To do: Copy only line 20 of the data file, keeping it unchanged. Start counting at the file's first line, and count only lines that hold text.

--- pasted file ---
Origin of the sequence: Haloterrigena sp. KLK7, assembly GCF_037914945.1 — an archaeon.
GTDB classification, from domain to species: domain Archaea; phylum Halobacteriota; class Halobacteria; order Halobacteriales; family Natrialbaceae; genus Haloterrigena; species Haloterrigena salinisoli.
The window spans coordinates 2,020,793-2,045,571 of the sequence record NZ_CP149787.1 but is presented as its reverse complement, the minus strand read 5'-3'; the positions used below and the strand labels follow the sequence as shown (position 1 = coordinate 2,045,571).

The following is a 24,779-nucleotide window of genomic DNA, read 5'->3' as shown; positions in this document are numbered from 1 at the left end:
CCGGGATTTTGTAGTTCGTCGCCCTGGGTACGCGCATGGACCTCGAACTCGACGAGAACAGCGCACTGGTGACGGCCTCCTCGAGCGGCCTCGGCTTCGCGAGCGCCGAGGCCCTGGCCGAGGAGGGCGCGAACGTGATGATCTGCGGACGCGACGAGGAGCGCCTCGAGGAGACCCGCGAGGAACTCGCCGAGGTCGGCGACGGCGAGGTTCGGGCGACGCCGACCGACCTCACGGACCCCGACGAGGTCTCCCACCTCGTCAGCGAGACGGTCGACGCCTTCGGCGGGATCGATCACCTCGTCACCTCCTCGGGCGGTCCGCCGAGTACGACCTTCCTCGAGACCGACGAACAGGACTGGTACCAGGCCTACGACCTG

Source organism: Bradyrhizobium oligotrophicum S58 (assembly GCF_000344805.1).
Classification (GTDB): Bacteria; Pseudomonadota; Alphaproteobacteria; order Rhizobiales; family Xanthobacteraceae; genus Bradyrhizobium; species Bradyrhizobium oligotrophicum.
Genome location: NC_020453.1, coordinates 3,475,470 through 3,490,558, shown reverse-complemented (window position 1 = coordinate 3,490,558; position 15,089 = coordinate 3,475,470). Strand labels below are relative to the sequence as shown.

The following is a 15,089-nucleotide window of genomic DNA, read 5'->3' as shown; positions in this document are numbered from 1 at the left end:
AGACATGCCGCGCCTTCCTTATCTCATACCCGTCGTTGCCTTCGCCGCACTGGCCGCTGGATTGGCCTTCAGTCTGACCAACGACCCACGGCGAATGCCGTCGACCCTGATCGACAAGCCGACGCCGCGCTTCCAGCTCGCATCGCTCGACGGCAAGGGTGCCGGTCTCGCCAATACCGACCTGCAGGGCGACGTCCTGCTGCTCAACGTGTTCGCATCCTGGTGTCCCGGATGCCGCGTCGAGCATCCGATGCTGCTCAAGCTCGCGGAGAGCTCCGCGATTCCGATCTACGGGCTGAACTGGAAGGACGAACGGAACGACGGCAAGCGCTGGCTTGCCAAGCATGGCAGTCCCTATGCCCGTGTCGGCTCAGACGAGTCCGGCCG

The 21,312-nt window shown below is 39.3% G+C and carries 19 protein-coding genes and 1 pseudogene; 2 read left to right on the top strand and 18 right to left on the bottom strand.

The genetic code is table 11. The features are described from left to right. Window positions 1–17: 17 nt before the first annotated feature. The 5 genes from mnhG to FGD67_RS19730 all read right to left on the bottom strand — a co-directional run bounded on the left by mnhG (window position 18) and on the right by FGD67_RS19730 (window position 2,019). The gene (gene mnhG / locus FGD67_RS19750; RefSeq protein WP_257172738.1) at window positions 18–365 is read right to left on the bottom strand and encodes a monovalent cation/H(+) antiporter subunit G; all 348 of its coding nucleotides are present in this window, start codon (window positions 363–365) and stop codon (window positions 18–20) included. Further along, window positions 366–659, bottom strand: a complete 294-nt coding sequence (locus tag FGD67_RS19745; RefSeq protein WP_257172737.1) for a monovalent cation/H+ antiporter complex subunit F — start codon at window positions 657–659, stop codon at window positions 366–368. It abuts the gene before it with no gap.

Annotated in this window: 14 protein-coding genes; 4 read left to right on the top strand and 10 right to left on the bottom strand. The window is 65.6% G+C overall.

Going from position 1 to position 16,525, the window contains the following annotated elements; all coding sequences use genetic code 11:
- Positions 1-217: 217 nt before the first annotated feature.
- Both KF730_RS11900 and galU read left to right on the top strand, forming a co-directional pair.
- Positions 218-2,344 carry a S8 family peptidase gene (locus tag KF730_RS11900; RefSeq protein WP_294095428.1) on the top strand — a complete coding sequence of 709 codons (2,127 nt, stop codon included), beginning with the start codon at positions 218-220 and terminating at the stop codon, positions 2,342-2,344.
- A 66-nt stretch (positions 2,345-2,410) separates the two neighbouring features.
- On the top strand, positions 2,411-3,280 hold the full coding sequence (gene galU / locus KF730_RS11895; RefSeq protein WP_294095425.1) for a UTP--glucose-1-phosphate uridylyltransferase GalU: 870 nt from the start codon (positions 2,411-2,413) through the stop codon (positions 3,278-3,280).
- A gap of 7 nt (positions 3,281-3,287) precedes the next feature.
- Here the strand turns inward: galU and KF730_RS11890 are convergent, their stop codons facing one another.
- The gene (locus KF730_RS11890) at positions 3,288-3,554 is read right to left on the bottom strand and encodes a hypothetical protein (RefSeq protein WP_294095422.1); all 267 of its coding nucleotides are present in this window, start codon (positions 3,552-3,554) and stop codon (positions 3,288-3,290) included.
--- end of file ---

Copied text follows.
- A gap of 7 nt (positions 3,281-3,287) precedes the next feature.